US$500-m tourism investment

“This investment in new rooms is larger than any other in the history of the industry,” McNeill told senior journalists at his New Kingston office yesterday.

The 2,694 rooms are split between new properties and expansion on existing hotels in Negril, Montego Bay, Trelawny, St Ann, and Kingston.

McNeill said they will account for approximately 7,000 jobs in the construction phase, and between 4,000 and 5,000 permanent positions when the hotels are fully operational.

He attributed the investments to strong partnerships created over the past three years, particularly in the United States, and with the world’s largest tour operator, TUI Group.

“What you have happening is people doing business in Jamaica being successful and investing in a real way,” McNeill said.

Jamaica Tourist Board Chairman Dennis Morrison said the investments were also influenced by amendments to the Hotel Incentives Act which now grant tax breaks to hoteliers for refurbishing.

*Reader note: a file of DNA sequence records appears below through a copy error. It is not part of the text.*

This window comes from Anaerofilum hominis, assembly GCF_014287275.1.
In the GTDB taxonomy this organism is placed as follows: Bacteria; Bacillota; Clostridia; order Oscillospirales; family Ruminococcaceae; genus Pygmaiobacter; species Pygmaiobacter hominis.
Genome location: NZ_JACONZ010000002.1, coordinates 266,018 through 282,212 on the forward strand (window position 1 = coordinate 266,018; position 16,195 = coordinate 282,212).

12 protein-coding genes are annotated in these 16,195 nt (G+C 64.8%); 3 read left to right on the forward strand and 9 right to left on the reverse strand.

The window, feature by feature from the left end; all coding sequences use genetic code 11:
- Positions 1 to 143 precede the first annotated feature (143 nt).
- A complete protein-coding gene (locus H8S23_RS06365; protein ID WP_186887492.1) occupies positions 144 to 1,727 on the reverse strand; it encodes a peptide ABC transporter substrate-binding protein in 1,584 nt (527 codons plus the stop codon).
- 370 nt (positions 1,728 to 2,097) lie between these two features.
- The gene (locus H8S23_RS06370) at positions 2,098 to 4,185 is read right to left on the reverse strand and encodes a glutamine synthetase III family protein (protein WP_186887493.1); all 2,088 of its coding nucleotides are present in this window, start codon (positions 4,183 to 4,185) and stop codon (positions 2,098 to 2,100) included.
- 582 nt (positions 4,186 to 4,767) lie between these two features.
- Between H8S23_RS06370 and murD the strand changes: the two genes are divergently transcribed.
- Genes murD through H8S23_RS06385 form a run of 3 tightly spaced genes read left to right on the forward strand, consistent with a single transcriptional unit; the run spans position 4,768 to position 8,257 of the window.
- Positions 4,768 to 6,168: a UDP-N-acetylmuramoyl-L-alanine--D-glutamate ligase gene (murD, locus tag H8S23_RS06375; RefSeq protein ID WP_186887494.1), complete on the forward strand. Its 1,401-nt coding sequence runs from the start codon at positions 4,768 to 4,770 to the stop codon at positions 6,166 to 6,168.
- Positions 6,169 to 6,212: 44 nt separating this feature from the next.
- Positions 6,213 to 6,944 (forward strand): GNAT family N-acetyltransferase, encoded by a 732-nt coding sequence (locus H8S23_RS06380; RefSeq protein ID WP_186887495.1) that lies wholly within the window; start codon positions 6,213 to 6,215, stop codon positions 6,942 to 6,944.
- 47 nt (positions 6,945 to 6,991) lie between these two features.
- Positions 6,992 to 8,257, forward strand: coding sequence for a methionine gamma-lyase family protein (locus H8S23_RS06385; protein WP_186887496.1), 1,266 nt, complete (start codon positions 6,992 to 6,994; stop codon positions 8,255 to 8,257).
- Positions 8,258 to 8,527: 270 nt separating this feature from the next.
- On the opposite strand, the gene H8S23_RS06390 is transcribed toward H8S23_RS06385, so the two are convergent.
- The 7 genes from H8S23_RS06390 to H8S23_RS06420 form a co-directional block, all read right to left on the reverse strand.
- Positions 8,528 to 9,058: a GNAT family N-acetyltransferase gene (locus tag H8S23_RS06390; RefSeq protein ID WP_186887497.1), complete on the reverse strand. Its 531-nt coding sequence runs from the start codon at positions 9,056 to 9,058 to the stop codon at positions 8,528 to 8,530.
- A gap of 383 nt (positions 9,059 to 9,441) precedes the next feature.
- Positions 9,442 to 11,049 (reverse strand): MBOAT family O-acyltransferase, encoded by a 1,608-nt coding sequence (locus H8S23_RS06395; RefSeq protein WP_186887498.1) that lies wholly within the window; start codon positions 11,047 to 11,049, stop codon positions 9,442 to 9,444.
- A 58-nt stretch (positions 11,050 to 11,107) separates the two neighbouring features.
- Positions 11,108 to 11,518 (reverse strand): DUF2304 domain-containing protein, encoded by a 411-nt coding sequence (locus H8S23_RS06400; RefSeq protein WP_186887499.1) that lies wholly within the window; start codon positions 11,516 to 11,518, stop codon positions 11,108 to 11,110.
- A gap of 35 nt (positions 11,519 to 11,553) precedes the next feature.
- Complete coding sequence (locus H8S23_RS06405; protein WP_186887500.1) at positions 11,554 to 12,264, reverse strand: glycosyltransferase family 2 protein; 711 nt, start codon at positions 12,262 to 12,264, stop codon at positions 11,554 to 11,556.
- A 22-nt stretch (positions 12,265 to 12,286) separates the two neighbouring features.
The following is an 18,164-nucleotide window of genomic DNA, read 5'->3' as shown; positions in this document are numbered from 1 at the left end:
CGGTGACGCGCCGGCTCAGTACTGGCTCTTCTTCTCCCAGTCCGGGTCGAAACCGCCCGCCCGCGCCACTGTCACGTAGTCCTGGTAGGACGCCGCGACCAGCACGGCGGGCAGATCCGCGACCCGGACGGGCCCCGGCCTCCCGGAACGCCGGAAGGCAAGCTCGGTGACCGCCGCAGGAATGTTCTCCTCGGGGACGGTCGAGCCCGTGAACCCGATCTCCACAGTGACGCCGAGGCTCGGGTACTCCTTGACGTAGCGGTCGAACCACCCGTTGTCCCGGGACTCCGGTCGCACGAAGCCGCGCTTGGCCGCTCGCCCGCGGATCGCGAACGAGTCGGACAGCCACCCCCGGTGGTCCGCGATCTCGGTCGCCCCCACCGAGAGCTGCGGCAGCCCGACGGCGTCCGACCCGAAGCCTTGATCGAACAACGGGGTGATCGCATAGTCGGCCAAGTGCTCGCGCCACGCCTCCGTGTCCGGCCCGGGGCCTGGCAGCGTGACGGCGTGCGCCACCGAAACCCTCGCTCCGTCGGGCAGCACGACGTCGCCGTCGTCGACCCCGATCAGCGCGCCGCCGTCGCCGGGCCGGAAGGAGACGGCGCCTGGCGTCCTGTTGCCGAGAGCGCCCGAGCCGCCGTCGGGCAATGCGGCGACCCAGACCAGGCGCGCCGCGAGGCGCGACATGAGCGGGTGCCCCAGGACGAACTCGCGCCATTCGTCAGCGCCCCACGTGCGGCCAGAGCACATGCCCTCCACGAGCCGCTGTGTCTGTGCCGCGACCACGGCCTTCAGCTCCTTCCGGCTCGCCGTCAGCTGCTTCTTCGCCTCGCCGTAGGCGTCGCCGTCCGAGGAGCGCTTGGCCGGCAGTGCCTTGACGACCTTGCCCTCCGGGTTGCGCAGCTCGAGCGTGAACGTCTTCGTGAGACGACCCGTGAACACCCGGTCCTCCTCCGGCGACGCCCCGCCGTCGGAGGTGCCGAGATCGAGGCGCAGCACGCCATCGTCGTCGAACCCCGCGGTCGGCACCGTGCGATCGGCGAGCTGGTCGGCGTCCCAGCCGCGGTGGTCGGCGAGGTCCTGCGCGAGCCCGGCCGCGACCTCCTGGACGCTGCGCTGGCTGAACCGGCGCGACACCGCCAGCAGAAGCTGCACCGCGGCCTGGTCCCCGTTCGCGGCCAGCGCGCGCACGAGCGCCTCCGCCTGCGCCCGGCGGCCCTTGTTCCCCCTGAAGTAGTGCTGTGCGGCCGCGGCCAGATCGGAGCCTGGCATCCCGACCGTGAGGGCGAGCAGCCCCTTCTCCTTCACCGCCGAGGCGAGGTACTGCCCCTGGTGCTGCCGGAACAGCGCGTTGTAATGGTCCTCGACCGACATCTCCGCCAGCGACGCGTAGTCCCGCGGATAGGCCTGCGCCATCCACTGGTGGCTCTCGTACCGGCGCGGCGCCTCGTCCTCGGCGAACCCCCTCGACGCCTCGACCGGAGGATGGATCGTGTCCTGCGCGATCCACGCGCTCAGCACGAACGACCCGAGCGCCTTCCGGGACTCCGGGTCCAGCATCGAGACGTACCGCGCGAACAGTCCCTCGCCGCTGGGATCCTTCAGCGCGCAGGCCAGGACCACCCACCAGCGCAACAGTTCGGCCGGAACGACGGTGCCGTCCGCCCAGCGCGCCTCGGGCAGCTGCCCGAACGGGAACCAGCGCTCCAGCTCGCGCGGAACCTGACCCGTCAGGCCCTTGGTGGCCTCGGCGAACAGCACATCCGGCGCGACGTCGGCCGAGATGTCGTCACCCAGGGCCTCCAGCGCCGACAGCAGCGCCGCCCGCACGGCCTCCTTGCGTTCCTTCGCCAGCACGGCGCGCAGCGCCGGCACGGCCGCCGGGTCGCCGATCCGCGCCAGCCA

“The tax system that has been put in place meets a demand that has been made for many years of government,” Morrison said.

Previously, the Act provided a 10-year relief from general consumption tax, income tax, and import duty to new hotels, existing hotels adding a minimum of 10 rooms or 30 per cent of the existing number of rooms (whichever is greater), and existing hotels that have done or intend to do substantial structural alteration.

In addition, approved convention hotels with 350 or more bedrooms are entitled to income tax and import duty relief ranging from 11 to 15 years.

“The new regime allows the operator to renew and refresh his property every three or five years, and they will tell you that is the biggest thing, because what you have done is take the taxes off their operating expenses,” Morrison said.

McNeill pointed out that another 2,500 rooms are to be built by Chinese investors, and the planned casino resort on the North Coast will add more rooms to the product.

“What you’re seeing is a massive wave,” he said.

Just over a decade ago, Spanish investors figured prominently on a list of 15 tourism projects which, at the time, was the largest combined investment in the sector with capital of US$400 million and employment capacity of 4,700 jobs.


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